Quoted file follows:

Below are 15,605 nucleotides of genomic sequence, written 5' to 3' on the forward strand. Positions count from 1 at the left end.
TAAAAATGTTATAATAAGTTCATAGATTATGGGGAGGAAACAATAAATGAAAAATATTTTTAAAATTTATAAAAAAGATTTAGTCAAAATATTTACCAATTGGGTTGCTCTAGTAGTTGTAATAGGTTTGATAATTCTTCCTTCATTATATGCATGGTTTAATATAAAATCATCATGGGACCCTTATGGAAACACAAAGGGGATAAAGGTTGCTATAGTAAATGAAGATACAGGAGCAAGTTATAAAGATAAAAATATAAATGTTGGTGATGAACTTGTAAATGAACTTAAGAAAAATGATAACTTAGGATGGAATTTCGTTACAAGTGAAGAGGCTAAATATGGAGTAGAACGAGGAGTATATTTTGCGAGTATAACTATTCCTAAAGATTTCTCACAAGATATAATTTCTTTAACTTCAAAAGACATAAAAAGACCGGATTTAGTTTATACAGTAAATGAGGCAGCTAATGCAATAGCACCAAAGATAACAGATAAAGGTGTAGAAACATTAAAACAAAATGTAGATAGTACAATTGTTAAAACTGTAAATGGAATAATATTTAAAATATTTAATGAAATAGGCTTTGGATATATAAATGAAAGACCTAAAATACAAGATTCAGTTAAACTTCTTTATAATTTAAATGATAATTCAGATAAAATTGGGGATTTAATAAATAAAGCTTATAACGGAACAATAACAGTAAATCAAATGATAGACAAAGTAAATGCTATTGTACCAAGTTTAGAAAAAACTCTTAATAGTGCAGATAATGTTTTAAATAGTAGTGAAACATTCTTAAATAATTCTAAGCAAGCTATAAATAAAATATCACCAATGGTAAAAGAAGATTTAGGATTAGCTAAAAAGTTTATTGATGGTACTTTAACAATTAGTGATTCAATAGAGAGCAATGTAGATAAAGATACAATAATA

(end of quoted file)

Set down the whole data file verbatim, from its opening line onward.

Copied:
Below are 15,605 nucleotides of genomic sequence, written 5' to 3' on the forward strand. Positions count from 1 at the left end.
TAAAAATGTTATAATAAGTTCATAGATTATGGGGAGGAAACAATAAATGAAAAATATTTTTAAAATTTATAAAAAAGATTTAGTCAAAATATTTACCAATTGGGTTGCTCTAGTAGTTGTAATAGGTTTGATAATTCTTCCTTCATTATATGCATGGTTTAATATAAAATCATCATGGGACCCTTATGGAAACACAAAGGGGATAAAGGTTGCTATAGTAAATGAAGATACAGGAGCAAGTTATAAAGATAAAAATATAAATGTTGGTGATGAACTTGTAAATGAACTTAAGAAAAATGATAACTTAGGATGGAATTTCGTTACAAGTGAAGAGGCTAAATATGGAGTAGAACGAGGAGTATATTTTGCGAGTATAACTATTCCTAAAGATTTCTCACAAGATATAATTTCTTTAACTTCAAAAGACATAAAAAGACCGGATTTAGTTTATACAGTAAATGAGGCAGCTAATGCAATAGCACCAAAGATAACAGATAAAGGTGTAGAAACATTAAAACAAAATGTAGATAGTACAATTGTTAAAACTGTAAATGGAATAATATTTAAAATATTTAATGAAATAGGCTTTGGATATATAAATGAAAGACCTAAAATACAAGATTCAGTTAAACTTCTTTATAATTTAAATGATAATTCAGATAAAATTGGGGATTTAATAAATAAAGCTTATAACGGAACAATAACAGTAAATCAAATGATAGACAAAGTAAATGCTATTGTACCAAGTTTAGAAAAAACTCTTAATAGTGCAGATAATGTTTTAAATAGTAGTGAAACATTCTTAAATAATTCTAAGCAAGCTATAAATAAAATATCACCAATGGTAAAAGAAGATTTAGGATTAGCTAAAAAGTTTATTGATGGTACTTTAACAATTAGTGATTCAATAGAGAGCAATGTAGATAAAGATACAATAATA